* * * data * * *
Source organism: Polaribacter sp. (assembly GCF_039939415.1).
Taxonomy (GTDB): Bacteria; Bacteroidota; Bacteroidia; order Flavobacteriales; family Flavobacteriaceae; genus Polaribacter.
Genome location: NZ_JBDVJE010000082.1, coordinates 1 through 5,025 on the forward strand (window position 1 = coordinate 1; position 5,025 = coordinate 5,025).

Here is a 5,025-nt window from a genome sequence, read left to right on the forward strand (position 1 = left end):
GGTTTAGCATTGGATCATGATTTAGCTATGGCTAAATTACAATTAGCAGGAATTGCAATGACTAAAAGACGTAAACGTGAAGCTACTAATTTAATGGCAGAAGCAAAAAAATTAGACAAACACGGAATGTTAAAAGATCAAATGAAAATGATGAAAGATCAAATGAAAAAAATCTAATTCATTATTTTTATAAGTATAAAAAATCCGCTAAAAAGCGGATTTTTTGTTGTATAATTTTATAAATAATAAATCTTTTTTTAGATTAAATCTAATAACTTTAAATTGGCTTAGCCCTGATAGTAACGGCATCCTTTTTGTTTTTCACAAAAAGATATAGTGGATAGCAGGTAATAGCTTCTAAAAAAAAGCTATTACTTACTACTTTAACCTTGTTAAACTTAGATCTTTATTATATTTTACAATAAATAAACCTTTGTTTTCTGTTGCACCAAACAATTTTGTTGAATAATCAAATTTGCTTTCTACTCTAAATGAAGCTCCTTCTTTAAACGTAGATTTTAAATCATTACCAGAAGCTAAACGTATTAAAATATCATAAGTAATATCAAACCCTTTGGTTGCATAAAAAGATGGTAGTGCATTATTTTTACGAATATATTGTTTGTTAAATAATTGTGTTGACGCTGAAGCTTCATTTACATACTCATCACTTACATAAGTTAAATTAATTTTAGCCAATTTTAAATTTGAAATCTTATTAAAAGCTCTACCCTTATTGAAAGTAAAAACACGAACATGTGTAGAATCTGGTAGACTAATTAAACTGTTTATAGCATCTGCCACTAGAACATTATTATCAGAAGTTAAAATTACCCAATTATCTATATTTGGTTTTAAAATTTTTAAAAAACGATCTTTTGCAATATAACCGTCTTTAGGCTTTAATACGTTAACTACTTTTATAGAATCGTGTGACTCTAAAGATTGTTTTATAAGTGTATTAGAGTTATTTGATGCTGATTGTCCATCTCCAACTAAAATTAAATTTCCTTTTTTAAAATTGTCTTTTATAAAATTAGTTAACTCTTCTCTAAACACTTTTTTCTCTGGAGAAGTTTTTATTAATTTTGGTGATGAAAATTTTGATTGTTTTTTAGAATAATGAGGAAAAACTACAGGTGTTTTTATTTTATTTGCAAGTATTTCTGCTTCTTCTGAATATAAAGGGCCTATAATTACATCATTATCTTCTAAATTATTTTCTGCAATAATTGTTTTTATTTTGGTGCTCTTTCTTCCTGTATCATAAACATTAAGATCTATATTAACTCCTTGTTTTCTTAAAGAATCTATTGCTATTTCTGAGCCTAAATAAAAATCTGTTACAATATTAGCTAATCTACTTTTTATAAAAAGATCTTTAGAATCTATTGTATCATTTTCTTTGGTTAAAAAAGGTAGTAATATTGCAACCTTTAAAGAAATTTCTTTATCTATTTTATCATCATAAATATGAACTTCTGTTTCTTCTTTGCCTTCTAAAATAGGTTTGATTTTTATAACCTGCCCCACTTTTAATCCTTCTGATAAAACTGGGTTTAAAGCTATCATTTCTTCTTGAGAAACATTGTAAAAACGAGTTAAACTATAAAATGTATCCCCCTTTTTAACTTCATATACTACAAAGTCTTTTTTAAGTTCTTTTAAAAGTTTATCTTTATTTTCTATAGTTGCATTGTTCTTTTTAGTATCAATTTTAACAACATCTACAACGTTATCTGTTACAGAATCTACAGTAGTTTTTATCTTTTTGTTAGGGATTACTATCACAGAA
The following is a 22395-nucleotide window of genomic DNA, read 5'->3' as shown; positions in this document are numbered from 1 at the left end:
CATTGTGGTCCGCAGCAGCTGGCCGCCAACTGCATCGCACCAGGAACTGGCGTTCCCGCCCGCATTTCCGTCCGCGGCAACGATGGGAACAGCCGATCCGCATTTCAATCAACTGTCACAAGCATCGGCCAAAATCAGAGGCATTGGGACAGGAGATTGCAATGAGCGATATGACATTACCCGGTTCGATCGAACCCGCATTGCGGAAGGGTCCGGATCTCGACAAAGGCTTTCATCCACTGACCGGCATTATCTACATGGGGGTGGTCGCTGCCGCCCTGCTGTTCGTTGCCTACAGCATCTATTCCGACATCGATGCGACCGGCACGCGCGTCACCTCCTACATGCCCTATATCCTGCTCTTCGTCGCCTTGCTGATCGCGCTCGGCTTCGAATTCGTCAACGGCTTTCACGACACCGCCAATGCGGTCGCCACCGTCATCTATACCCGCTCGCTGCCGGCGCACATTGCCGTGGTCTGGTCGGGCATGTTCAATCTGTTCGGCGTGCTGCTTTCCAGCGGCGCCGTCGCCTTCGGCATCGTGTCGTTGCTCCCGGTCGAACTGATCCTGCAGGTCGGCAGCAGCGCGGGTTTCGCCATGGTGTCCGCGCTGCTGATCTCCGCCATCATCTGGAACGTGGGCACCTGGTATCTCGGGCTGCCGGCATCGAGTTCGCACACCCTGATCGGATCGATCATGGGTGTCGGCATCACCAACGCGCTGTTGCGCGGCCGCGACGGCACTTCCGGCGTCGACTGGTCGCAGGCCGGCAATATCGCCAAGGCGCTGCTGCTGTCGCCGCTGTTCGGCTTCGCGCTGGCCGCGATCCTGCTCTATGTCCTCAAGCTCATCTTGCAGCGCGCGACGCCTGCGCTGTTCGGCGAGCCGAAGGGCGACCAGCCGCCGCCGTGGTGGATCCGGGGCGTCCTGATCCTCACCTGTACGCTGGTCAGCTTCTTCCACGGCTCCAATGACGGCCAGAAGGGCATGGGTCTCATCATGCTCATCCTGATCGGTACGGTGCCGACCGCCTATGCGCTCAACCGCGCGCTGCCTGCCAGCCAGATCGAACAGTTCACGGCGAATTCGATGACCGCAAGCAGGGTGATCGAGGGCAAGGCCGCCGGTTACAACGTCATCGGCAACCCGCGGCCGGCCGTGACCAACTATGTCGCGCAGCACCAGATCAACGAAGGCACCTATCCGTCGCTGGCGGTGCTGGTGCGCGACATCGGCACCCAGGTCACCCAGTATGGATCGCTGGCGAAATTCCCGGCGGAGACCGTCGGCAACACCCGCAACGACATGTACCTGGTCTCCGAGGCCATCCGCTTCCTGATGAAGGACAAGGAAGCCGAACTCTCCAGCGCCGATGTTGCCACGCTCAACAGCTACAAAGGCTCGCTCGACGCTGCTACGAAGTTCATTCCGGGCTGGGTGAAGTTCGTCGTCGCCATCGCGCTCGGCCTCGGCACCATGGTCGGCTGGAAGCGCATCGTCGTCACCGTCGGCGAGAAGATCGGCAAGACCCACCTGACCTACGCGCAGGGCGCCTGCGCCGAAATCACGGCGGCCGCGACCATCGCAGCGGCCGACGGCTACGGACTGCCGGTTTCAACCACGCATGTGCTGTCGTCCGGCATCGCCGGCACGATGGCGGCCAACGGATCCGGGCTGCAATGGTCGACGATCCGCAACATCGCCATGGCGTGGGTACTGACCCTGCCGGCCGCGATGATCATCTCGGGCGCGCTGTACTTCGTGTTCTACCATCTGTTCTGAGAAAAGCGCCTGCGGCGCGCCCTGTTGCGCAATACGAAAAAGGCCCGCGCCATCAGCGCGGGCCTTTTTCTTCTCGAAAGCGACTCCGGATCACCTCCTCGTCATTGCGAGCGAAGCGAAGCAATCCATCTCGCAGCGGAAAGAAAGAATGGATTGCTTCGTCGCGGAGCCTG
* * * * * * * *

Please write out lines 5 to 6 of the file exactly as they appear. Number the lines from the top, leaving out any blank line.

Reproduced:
GGTTTAGCATTGGATCATGATTTAGCTATGGCTAAATTACAATTAGCAGGAATTGCAATGACTAAAAGACGTAAACGTGAAGCTACTAATTTAATGGCAGAAGCAAAAAAATTAGACAAACACGGAATGTTAAAAGATCAAATGAAAATGATGAAAGATCAAATGAAAAAAATCTAATTCATTATTTTTATAAGTATAAAAAATCCGCTAAAAAGCGGATTTTTTGTTGTATAATTTTATAAATAATAAATCTTTTTTTAGATTAAATCTAATAACTTTAAATTGGCTTAGCCCTGATAGTAACGGCATCCTTTTTGTTTTTCACAAAAAGATATAGTGGATAGCAGGTAATAGCTTCTAAAAAAAAGCTATTACTTACTACTTTAACCTTGTTAAACTTAGATCTTTATTATATTTTACAATAAATAAACCTTTGTTTTCTGTTGCACCAAACAATTTTGTTGAATAATCAAATTTGCTTTCTACTCTAAATGAAGCTCCTTCTTTAAACGTAGATTTTAAATCATTACCAGAAGCTAAACGTATTAAAATATCATAAGTAATATCAAACCCTTTGGTTGCATAAAAAGATGGTAGTGCATTATTTTTACGAATATATTGTTTGTTAAATAATTGTGTTGACGCTGAAGCTTCATTTACATACTCATCACTTACATAAGTTAAATTAATTTTAGCCAATTTTAAATTTGAAATCTTATTAAAAGCTCTACCCTTATTGAAAGTAAAAACACGAACATGTGTAGAATCTGGTAGACTAATTAAACTGTTTATAGCATCTGCCACTAGAACATTATTATCAGAAGTTAAAATTACCCAATTATCTATATTTGGTTTTAAAATTTTTAAAAAACGATCTTTTGCAATATAACCGTCTTTAGGCTTTAATACGTTAACTACTTTTATAGAATCGTGTGACTCTAAAGATTGTTTTATAAGTGTATTAGAGTTATTTGATGCTGATTGTCCATCTCCAACTAAAATTAAATTTCCTTTTTTAAAATTGTCTTTTATAAAATTAGTTAACTCTTCTCTAAACACTTTTTTCTCTGGAGAAGTTTTTATTAATTTTGGTGATGAAAATTTTGATTGTTTTTTAGAATAATGAGGAAAAACTACAGGTGTTTTTATTTTATTTGCAAGTATTTCTGCTTCTTCTGAATATAAAGGGCCTATAATTACATCATTATCTTCTAAATTATTTTCTGCAATAATTGTTTTTATTTTGGTGCTCTTTCTTCCTGTATCATAAACATTAAGATCTATATTAACTCCTTGTTTTCTTAAAGAATCTATTGCTATTTCTGAGCCTAAATAAAAATCTGTTACAATATTAGCTAATCTACTTTTTATAAAAAGATCTTTAGAATCTATTGTATCATTTTCTTTGGTTAAAAAAGGTAGTAATATTGCAACCTTTAAAGAAATTTCTTTATCTATTTTATCATCATAAATATGAACTTCTGTTTCTTCTTTGCCTTCTAAAATAGGTTTGATTTTTATAACCTGCCCCACTTTTAATCCTTCTGATAAAACTGGGTTTAAAGCTATCATTTCTTCTTGAGAAACATTGTAAAAACGAGTTAAACTATAAAATGTATCCCCCTTTTTAACTTCATATACTACAAAGTCTTTTTTAAGTTCTTTTAAAAGTTTATCTTTATTTTCTATAGTTGCATTGTTCTTTTTAGTATCAATTTTAACAACATCTACAACGTTATCTGTTACAGAATCTACAGTAGTTTTTATCTTTTTGTTAGGGATTACTATCACAGAA
The following is a 22395-nucleotide window of genomic DNA, read 5'->3' as shown; positions in this document are numbered from 1 at the left end: